Bring some home comforts with you
When I was packing all my stuff for university, little did I think about taking my actual blankets or old teddies. Thankfully, it somehow did end up in my suitcase so the first couple of nights on my own didn’t feel as… lonely. Make sure you pack all the things that make you feel safe and at home. It may be a couple of photographs. A jumper you secretly take from your mum’s wardrobe (with the intention of giving it back at some point). A blanket. Even a teddy bear that you’ve had since you were a baby. It all makes a big difference when you’re sitting on your own in a room that feels strange and empty. If you forget to bring it with you or you realise that actually, you could do with something else – ask your parents/siblings/friends to send you a parcel filled with homemade food and all the little things that make you feel better.
Go out and explore
Feeling out of place when you move out is completely normal, especially if it’s an area you’ve never been to. I can assure you, there are many gems to discover around you like a park you could relax in on your days off or a really cosy little cafe where you can do your work or read a book. It takes a while to find places like that and even if you lived somewhere for months, there may be many places that are still waiting to be discovered. Learning about your area will make you feel more like a part of the community. Look for places that make you feel at ease and give you this ‘I’m home’ feeling. Places where you don’t feel lonely when you’re alone. Libraries. Takeaway restaurants. Corner shops. The choice is yours.
Make the new space your own
Moving into a new place can be exciting, but after the first rush of freedom passes, you might find yourself in a space that just doesn’t feel like it’s entirely yours. There are many ways in which you can personalise your space to make yourself feel at home. Sure, you can whip out a paintbrush and paint the walls if you desire (check with your landlord first if you’re renting!) but if you’re not really into that, there are other options. Places like Poundland, HomeSense or Groupon almost always have decorative pieces to help express yourself as an interior designer. Options range from pictures, frames, and little fake plants (or real if you’re ready for that type of commitment) to bed throws, cushions and an incredible set of knives to make cooking a bit more fun. It’s a list of endless possibilities that can be found in really affordable prices and pretty much every shade you desire. The only limit is your imagination.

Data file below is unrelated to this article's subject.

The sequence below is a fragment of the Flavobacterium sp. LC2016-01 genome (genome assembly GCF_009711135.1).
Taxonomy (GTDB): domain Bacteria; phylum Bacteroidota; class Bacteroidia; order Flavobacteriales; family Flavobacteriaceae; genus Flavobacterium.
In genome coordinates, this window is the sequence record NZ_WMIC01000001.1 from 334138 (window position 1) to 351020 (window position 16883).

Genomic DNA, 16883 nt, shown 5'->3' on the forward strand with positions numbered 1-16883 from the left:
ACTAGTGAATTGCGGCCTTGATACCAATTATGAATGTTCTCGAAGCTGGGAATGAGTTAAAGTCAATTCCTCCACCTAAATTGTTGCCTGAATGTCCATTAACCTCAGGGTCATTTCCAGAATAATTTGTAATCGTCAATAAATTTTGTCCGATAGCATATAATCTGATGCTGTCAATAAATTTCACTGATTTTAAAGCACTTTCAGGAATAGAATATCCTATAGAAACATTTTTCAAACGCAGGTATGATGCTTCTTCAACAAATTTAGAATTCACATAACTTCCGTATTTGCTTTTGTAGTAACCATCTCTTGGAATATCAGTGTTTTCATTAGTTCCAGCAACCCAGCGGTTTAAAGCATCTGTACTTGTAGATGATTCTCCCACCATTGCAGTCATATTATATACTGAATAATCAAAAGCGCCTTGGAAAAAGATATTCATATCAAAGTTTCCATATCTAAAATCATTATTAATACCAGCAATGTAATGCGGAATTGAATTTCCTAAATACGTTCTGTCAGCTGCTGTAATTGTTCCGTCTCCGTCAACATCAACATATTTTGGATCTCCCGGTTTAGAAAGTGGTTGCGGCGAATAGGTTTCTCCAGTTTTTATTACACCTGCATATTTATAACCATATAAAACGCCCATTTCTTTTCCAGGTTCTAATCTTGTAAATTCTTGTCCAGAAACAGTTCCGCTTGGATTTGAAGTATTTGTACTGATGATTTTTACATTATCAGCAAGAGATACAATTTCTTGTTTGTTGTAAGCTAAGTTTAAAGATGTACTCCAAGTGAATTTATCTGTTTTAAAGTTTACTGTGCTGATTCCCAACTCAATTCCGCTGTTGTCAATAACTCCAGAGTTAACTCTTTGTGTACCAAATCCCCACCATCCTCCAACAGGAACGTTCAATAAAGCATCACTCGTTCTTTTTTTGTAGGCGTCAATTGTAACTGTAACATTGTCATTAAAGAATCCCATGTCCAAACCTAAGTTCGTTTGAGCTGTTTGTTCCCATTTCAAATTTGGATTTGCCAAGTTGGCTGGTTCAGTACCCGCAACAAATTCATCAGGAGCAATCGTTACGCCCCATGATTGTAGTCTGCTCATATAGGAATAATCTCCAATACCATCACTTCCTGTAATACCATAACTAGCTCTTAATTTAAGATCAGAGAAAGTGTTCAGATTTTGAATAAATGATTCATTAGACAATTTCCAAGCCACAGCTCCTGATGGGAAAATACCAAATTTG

It’s okay to feel homesick. It’s simply a part of the process you have to go through to make your own home. You will miss your relatives, you will miss homemade meals and everything that made you who you are right now. And that’s fine. But instead of letting it overrule your life, turn it into a power that pushes you to build the best home for yourself. Being homesick doesn’t mean you’ve made the wrong decision. Moving out is just another step in your life and, trust me, it’s the craziest adventure there can be. So try and enjoy every second of it.
Until next time xx
How do you deal with being homesick?